General manager Rich Cho knew he was taking a gamble – on a couple levels – trading for a pending UFA like Batum in the summer. Firstly, after a season that saw his numbers tumble, the Hornets were hoping for a resurgence and then some from Batum on a new team with a new role. That gamble paid off. The more crucial long-term bet, though, was hoping that Batum would be open to re-signing in Charlotte, not exactly a noted destination or free-agent hotbed.
The Hornets, by virtue of holding his Bird Rights, will have an advantage over any potential suitors – and there will be a lot of them – in their efforts to sign Batum this summer. However, because of the league’s evolving financial landscape, any contract Batum signs will blow away anything he’s made in the past. If there is another situation he really wants to be a part of elsewhere, maybe the extra year Charlotte can offer him won’t matter all that much considering how immense his payday promises to be regardless of where he lands.
This is all to say that Charlotte has a big decision looming: should Cho trade Batum before the deadline to recoup some of the value lost to acquire him, or hold on to him in the hope of a charge towards the playoffs and risk losing him for nothing in the offseason? That’s a loaded question, complicated by the team’s position in the standings and the inconvenient prognoses of two injured and important cogs.
Losing seven straight games over the last couple weeks dropped Charlotte down to 12th in the conference. A win over the Hawks this week brought the team to 18-20, 1.5 games behind the eighth-seeded Magic. That deficit is nothing in theory, but it’s not the 1.5 number that makes a playoff push daunting – it’s the need to bunny-hop over four competitive teams just to snatch the final playoff spot in the East.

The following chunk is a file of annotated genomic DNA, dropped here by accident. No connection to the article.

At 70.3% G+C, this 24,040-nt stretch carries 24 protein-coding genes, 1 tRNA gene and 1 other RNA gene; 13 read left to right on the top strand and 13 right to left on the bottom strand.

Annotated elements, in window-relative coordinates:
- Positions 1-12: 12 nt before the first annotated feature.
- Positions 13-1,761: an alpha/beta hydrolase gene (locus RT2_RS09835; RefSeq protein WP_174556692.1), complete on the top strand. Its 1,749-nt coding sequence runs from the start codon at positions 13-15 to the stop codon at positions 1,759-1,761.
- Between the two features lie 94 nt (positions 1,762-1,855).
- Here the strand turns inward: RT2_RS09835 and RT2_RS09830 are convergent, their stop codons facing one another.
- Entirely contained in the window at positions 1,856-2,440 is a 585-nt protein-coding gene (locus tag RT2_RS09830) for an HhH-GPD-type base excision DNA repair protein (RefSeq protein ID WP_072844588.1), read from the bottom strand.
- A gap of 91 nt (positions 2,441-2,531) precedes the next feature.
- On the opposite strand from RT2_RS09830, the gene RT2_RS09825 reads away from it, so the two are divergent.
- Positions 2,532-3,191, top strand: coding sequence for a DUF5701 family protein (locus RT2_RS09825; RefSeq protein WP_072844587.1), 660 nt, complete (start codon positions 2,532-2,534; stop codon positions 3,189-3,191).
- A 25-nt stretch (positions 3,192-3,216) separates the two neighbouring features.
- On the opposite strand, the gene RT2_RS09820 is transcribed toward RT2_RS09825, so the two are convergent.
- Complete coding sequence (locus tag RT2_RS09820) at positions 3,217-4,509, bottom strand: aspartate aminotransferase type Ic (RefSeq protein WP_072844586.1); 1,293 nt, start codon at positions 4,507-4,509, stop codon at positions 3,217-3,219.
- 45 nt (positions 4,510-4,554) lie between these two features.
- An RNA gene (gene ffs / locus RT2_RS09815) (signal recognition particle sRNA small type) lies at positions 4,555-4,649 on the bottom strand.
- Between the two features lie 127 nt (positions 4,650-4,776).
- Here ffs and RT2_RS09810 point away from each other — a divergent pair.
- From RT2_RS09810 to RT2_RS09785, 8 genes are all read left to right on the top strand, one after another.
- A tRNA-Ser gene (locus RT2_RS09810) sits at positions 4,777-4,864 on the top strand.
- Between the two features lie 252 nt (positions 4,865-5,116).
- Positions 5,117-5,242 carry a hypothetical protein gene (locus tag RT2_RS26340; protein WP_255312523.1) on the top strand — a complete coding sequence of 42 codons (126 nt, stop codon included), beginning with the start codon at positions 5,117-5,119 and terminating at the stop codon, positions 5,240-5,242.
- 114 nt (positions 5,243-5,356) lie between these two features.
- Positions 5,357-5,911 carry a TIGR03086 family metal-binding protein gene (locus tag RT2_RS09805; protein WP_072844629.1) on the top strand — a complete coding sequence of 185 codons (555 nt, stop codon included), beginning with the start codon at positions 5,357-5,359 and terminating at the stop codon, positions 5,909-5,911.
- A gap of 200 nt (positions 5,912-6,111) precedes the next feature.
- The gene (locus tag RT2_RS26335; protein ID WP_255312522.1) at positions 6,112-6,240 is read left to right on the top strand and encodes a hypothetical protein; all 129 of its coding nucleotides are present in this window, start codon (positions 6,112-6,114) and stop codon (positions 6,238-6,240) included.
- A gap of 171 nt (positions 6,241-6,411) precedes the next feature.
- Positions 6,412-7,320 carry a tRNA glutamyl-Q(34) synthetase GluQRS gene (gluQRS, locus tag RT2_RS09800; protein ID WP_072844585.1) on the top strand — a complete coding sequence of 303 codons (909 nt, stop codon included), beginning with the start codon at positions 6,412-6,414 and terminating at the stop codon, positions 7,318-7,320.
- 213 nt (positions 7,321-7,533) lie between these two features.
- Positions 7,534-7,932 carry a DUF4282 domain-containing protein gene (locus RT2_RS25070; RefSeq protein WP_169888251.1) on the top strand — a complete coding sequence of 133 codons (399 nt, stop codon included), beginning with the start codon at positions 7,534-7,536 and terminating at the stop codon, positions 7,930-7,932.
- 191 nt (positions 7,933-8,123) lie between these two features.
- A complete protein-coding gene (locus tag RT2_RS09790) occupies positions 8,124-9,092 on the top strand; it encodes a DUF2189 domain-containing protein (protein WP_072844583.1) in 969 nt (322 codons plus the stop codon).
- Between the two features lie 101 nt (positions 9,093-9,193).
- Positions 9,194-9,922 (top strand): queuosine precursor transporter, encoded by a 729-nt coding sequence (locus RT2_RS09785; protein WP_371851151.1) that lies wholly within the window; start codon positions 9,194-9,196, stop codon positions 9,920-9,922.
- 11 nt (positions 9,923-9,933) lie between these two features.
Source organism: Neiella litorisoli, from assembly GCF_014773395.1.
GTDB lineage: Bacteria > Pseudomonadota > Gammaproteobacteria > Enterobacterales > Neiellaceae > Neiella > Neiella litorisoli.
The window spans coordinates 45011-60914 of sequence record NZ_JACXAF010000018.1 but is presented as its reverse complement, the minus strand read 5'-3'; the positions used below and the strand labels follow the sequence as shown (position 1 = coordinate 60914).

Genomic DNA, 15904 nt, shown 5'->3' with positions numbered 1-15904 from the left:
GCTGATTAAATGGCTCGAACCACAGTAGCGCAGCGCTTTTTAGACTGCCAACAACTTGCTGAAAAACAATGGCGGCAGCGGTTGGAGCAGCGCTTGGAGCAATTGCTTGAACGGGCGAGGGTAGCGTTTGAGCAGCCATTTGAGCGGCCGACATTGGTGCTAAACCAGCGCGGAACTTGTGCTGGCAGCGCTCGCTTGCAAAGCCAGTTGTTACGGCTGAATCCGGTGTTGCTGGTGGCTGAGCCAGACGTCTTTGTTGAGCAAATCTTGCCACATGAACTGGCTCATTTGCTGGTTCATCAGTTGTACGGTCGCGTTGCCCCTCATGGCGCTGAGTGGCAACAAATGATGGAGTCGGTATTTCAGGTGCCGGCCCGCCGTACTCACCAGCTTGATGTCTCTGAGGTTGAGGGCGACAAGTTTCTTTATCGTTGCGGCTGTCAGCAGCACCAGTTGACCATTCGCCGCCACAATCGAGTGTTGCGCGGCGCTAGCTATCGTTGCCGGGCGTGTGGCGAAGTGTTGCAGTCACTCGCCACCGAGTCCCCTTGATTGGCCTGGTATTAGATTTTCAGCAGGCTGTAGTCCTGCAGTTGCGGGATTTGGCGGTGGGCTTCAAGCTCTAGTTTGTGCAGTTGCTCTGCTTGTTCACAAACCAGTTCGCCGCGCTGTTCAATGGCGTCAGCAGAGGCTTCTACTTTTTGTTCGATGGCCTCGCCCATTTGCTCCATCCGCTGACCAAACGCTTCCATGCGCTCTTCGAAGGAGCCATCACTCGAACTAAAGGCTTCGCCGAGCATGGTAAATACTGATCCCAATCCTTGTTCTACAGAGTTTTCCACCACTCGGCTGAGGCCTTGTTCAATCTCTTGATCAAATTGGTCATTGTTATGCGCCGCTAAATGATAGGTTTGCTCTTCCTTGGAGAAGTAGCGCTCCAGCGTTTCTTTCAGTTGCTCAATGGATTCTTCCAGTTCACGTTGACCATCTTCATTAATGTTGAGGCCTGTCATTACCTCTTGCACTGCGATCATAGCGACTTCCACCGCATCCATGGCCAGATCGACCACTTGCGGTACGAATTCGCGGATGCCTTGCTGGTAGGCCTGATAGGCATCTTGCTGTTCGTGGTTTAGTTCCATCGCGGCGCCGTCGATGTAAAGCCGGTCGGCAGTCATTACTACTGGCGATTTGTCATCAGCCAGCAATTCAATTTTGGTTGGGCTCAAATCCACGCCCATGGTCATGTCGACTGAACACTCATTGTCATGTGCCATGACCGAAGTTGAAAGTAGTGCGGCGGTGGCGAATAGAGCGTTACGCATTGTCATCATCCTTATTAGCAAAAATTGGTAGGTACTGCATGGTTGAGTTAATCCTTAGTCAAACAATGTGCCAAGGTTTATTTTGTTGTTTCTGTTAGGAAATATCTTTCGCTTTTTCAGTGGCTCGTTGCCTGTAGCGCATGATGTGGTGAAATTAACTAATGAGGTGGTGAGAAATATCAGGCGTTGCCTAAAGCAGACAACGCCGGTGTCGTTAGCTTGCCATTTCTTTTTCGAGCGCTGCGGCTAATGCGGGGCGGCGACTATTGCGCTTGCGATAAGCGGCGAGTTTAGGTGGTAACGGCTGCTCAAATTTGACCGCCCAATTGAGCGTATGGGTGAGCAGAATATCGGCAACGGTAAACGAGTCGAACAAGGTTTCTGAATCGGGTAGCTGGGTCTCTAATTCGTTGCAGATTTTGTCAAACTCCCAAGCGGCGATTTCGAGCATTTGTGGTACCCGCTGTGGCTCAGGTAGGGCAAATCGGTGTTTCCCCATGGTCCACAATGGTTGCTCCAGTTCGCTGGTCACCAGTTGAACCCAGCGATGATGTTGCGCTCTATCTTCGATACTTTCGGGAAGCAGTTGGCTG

That’s not to say it’s crazy to envision Charlotte making the playoffs. At full strength, this very well could be a team good enough for late-April ball. As Joshua Priemski of AtTheHive.com pointed out to me this week, though, we don’t have a good idea of what this team is yet because of the injuries. Kidd-Gilchrist hasn’t played yet, and isn’t pegged to return until after the deadline. Neither is Al Jefferson.
Maybe MKG’s lack of shooting and Jefferson’s old-school style of play would distort the Hornets’ new identity too much and inhibit a strong finish to the season. Or, perhaps they would inject enough talent into the roster to elevate Charlotte above the likes of Orlando, Boston, Washington and New York. Unfortunately for Cho and company, the team won’t have a chance to test itself as a complete unit before the trade deadline.
With just 15 games remaining before the buzzer on February 19, Charlotte finds itself in a time-crunch to decide whether or not it wants to bet on making the playoffs with a full complement of players, and if a low seed and first-round exit would be worth it.
Home playoff game revenues and a shot an upset are a lot more fun for fans to dream about than a futilely small chance at a lottery miracle, and that reality may be enough to persuade the Hornets front office to keep Batum around all season. However, if Cho does get cold feet on the Batum experiment and decides to pursue trade opportunities, there will certainly be options.
Given how much better he’s played this season than last, it’s not crazy to suggest the Hornets could goad a desperate fringe contender into giving up as much or more to acquire Batum than Charlotte gave up to get him in the first place, even though his contract will run out mere months after a potential deal.
Electing to give up on this season by dealing Batum before ever getting to see the Hornets’ full potential with him would be an enormously tough pill to swallow for Charlotte’s front office and fans. Conversely, maybe it’s the kind of bold and preemptive move that could set the Hornets on a trajectory towards no longer perpetually chasing an eighth seed.